Your upload speed : 510882 bps, or 498 kbps

On the result page you can then enter your zip code and the "advertised" speeds you are supposed to be getting.  Once you do that you will be taken to another page which compares your results to others close by... you can broaden that search a bit by searching again but only using the first 3 digits of your zip.  (If you just want to see the over area results you can jump right to this page:  http://www.broadbandreports.com/archive).

If your results are not the same as your neighbors, then you should troubleshoot it with your ISP.  If they are the same... then you need to upgrade your service if you want better results.

Jeff

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steven808Author Commented:
Those were results from a speed test I ran.  I went to speed test, then i clicked on the show 316 speedtest sites.  Then I clicked on the HI link because I'm in Hawaii.  Then clicked start and posted the results.  Am I doing something wrong?

Thanks for the help!
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Jeffrey Kane - TechSoEasyPrincipal ConsultantCommented:
Ah... I see what test you ran... the only problem with using the ones from the list of 316 is that you don't end up on a comparison page... don't worry about being in HI, you should still get decent results form any of the West Coast tests (Speakeasy, Megapath or Linkline)... then look at the comparisons.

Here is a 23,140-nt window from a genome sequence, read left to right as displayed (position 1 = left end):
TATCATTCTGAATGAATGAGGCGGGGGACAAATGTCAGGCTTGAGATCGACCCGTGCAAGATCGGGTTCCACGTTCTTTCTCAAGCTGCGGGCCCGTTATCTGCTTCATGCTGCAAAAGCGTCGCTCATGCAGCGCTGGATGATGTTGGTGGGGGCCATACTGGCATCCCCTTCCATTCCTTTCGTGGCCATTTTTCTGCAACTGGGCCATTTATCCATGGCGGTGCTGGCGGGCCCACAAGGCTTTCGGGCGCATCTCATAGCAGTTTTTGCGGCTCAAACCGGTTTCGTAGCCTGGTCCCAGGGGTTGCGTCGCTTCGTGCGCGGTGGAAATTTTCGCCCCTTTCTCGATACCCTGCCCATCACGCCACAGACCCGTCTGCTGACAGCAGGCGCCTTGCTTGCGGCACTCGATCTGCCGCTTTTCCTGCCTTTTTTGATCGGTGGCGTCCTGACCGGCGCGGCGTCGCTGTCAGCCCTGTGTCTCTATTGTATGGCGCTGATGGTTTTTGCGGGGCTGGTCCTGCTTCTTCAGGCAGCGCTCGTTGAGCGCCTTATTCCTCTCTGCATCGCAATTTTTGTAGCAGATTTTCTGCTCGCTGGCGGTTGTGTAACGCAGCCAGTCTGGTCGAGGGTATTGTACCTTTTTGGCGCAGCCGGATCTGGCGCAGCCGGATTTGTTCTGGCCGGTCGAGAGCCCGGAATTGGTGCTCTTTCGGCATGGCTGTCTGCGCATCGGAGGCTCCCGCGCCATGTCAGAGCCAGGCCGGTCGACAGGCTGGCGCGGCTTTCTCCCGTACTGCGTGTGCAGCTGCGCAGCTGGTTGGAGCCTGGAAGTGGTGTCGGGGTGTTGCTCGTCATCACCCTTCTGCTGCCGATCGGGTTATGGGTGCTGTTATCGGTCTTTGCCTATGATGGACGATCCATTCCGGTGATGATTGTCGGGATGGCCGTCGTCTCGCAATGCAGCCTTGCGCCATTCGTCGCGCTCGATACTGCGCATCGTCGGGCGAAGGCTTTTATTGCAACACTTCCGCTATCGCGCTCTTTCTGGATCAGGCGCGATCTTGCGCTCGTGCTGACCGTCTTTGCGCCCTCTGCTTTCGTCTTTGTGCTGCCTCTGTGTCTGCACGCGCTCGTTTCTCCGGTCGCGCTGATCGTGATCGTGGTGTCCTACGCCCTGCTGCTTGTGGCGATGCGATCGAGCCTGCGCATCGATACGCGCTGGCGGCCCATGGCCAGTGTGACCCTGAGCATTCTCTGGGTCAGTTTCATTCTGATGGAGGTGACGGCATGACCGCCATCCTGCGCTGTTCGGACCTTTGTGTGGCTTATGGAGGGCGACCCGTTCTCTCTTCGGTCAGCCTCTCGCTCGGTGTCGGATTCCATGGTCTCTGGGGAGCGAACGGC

Jeff
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Jeffrey Kane - TechSoEasyPrincipal ConsultantCommented:
By the way... you may find that using WebDAV isn't your best solution for what you are trying to accomplish... the reason the ADSL exists (lower upload than download) is so that ISP's can charge higher rates for content providers... which is what you are attempting to be.  It's usually more expensive to upload than download.  That seems to be changing, however, with the new Fiber Optic services that are coming into many markets... look around broadbandreports.com for more info on that.

Jeff
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steven808Author Commented:
Thanks, I'll try those sites out.  But the reason for using WebDAV is to be able to use SSL.  I'm simply trying to setup a file server with data encryption.  I'll post my results up soon, thanks.
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Jeffrey Kane - TechSoEasyPrincipal ConsultantCommented:
Can you expound your needs for setting up a file server?  Who will access it? (are they authenticated on your domain? for instance).

What size files?  Do you need upload AND download from the client side?

Because there are many ways to increase your speeds with WebDAV... if indeed that's the right protocol to use in your case.  Generally bandwidth isn't an issue for webDAV because the protocol is usually used for collaberative content authoring... it's not really a good protocol for general file transfering -- hence the existence of FTP (or SFTP for secure transfering).

But if you still want to stay with WebDAV, check out http://www.bitkinex.com/  and there are a who lot of sources at http://www.webdav.org.

Jeff
TechSoEasy
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Jeffrey Kane - TechSoEasyPrincipal ConsultantCommented:
A couple of other thoughts...

WindowsNetworking.com always has good tutorials... go through this one and make sure that your installation didn't miss any important steps:  http://www.windowsnetworking.com/articles_tutorials/WebDAV-IIS.html

You can add a windows performance counter to see what's actually happening:  http://www.microsoft.com/technet/prodtechnol/windowsserver2003/library/DepKit/f1b65f71-c955-4ecc-81fe-3c5370d8b534.mspx

Jeff